Text by Wolf Schneider; Photos by Carter Allen
So, you’re married, you’re both artists, and you share a studio in Sonoita. Deborah, you’re a sculptor, raised on a ranch in Idaho, and you work in the tradition of Remington doing equestrian and pioneer sculptures?
DEBORAH: Now I do. I got a fine-arts degree and initially was doing significant war memorials, like the Montana Vietnam Veterans Memorial, and portraiture. I started where I could make a living, in the monumental area. I married Fred in 1990 and came back to my roots, so now I’m doing what I love the most—the equestrian genre.
Fred, you’re a sculptor and painter born in Ponca City, OK; you specialize in historical cowboy and ranch subject matter; and you do National Finals Rodeo belt buckles?
FRED: Uh-huh. This year I’m spending more time on paintings, but the year before I spent more sculpting. As it gets closer to the Cowboy Artists of America show [held every year in October], I have to really buckle down.
You met on the team-roping rodeo circuit?
FRED: Deborah’s brother, Jeff, was on the rodeo circuit. He kept his horse at Flathead Lake Lodge in Montana, and there was an arena there where we practiced team roping. Jeff said, “My sister’s doing artwork, could I bring her over and have her talk to you?” That’s how we met. I was married at the time. Over the years I saw Deborah’s career taking off, and my wife died, and we met again.
Whose idea was it to move to Sonoita?
FRED: Both of ours. We were living in Montana, we both rope, we both have horses, and we didn’t want to keep digging the horse trailer out of snow banks and driving on ice to roping arenas.
Sonoita is high, rolling grasslands, and how far from the Mexican border?
DEBORAH: About 30 miles from Nogales. We live adjacent to the famous Empire Ranch, and we have access to ride there.
How big is your Adobe Walls Ranch?
DEBORAH: About 60 acres.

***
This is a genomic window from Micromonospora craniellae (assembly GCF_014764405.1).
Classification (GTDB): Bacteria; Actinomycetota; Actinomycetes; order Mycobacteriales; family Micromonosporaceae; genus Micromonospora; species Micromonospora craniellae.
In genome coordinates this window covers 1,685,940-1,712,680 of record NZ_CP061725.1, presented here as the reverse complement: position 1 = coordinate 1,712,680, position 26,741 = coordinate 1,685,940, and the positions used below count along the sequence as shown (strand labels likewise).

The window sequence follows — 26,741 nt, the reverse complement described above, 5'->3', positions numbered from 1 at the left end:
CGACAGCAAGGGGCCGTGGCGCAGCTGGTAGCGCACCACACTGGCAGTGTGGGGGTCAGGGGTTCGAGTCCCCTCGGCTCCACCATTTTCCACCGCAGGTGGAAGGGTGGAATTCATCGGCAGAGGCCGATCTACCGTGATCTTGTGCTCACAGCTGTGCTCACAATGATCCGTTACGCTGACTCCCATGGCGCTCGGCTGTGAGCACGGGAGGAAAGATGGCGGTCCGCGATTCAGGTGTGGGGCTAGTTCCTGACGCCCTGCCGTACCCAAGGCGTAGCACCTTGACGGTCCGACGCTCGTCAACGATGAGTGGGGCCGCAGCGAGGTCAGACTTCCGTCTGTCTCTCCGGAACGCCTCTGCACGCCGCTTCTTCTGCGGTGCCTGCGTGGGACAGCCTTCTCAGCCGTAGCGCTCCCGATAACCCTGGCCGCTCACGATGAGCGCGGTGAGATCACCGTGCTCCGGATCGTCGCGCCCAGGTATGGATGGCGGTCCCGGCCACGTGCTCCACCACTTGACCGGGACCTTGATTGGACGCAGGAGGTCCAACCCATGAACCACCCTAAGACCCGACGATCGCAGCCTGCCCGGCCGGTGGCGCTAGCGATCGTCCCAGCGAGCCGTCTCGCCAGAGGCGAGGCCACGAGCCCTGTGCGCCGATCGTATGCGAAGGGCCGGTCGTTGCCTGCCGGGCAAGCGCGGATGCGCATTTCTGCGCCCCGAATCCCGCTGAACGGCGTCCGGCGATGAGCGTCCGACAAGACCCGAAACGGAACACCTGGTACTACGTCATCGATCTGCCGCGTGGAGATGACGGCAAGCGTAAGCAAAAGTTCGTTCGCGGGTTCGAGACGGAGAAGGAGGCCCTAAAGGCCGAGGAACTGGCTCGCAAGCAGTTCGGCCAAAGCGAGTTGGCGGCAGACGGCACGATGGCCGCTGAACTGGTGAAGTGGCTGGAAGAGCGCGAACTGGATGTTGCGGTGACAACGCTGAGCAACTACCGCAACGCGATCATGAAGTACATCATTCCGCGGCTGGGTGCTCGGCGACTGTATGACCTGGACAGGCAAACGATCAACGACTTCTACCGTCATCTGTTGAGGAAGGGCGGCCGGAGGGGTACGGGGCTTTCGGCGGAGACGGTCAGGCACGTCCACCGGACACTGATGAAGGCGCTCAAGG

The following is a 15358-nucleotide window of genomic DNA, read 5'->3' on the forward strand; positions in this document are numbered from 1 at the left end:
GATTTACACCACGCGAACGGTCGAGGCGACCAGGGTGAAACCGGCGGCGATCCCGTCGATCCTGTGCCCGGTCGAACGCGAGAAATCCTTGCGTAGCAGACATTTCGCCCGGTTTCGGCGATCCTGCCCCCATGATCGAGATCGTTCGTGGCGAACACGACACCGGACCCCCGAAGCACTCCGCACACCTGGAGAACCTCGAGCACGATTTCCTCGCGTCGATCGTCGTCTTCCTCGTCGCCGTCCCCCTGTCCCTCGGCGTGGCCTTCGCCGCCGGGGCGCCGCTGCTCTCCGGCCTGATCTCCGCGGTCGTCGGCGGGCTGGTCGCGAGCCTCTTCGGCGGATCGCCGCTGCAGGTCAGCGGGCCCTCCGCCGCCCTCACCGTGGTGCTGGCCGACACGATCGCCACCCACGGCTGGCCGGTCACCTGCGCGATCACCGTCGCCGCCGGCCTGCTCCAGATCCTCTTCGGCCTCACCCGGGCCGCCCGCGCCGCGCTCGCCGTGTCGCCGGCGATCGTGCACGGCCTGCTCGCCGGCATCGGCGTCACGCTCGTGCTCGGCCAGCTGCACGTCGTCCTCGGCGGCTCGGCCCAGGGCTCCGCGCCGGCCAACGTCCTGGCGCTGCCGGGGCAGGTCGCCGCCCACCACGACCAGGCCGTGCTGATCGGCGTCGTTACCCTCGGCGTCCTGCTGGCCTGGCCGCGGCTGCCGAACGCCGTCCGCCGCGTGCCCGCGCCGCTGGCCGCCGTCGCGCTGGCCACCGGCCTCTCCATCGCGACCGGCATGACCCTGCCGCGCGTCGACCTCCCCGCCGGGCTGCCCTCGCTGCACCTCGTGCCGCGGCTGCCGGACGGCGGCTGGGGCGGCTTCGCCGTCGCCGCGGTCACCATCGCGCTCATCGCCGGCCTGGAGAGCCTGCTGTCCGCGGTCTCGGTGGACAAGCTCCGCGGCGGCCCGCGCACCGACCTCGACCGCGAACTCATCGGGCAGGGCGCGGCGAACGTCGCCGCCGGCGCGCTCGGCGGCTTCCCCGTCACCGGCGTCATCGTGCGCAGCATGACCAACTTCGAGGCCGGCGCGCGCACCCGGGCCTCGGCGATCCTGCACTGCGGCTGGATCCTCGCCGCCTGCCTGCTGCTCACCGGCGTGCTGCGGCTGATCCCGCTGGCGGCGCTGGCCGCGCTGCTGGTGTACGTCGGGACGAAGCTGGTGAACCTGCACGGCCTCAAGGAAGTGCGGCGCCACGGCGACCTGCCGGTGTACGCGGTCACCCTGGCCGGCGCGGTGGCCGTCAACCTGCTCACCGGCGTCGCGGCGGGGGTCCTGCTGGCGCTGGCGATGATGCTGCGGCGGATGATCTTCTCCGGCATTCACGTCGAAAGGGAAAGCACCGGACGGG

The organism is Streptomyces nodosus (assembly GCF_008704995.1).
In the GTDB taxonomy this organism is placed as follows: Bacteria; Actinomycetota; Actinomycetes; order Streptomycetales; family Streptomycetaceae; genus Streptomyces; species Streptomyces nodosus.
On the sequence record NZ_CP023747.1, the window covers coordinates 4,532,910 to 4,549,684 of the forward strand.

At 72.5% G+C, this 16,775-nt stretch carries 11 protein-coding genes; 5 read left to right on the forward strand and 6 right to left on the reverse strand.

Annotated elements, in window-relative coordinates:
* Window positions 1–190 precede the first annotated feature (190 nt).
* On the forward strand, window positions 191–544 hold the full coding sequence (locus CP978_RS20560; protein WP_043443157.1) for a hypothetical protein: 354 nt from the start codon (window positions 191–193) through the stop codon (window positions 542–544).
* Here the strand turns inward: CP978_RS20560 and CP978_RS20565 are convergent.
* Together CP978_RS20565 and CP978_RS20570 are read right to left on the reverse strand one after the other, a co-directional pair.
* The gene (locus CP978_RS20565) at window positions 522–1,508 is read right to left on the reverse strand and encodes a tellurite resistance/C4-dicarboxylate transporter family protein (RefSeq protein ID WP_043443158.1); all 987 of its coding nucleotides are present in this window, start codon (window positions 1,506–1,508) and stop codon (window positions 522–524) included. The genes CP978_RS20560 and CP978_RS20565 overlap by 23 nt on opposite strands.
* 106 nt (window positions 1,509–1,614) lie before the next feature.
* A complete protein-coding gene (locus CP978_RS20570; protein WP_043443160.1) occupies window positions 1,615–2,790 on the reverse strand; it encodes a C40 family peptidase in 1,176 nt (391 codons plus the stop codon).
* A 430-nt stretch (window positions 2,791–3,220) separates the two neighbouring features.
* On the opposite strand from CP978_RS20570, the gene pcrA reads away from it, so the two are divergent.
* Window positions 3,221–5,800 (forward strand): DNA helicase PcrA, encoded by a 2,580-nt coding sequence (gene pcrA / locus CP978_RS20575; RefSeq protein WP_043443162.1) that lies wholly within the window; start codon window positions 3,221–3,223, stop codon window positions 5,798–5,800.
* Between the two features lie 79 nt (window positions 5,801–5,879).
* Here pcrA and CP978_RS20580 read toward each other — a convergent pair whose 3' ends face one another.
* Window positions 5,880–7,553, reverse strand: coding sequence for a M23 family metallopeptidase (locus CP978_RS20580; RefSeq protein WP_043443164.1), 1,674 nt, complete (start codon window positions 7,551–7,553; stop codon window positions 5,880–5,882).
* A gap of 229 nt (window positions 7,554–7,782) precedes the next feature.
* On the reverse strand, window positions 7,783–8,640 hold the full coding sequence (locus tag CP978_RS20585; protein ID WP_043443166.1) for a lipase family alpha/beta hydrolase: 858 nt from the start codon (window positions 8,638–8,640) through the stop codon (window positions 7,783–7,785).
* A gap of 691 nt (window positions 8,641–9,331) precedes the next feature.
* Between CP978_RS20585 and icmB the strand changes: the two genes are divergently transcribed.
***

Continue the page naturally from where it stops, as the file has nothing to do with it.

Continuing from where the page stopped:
You’ve got Indian headdresses and tomahawks and saddles in the studio. Who brought that stuff in?
FRED: I did. It’s incurable. I’m a collector of early western guns and Indian beadwork and saddles.
How big is the studio?
DEBORAH: It’s 70 by 30 feet. Then I’ve got a barn studio where I work with horses, and that’s 40 by 40. The main studio is adobe with 16-inch walls, concrete floors, northern-exposure skylights for Fred’s paintings, and southern exposure for the warmth. We can weld there, we can build our own armatures. The house is a territorial adobe with vigas and latillas, a metal roof. It’s around 5,000 square feet.
Who sculpts faster, and who takes the slow and steady route?
DEBORAH: I work faster. Fred is slow and steady.
Who’s the neatnik, and who’s the messy one?
FRED: I am the clean, neat one. [Both laugh]
DEBORAH: Yeah, when I’m working there’s clay everywhere.
Fred, you were born in 1934, and Deborah in 1948. What quality have you each decided an artist must have, and what quality will only do an artist in?
DEBORAH: You have to be determined; jealousy will be your undoing.
FRED: You have to take your work seriously, but not yourself.
What’s the range that your work sells for?
DEBORAH: $900 to $185,000.
FRED: $6,000 to $225,000.
What does an artist need most: a good accountant, a good truck, or a good red wine?
DEBORAH: Hmm. I think a good partner—to do the books, drive the truck, and pour the wine.
When your time comes to kick the bucket, what sentence would accurately sum it up for your life?
DEBORAH: “She couldn’t have asked for more.”
FRED: “Everything considered, he’d rather be in Sonoita.”
Fred and Deborah Fellows are represented by Trailside Galleries, Scottsdale, AZ, and Jackson Hole, WY; Medicine Man Gallery, Tucson, AZ, and Santa Fe, NM; Big Horn Galleries, Cody, WY, and Tubac, AZ; and Wind River Gallery, Aspen, CO.
Featured in “My World” March 2006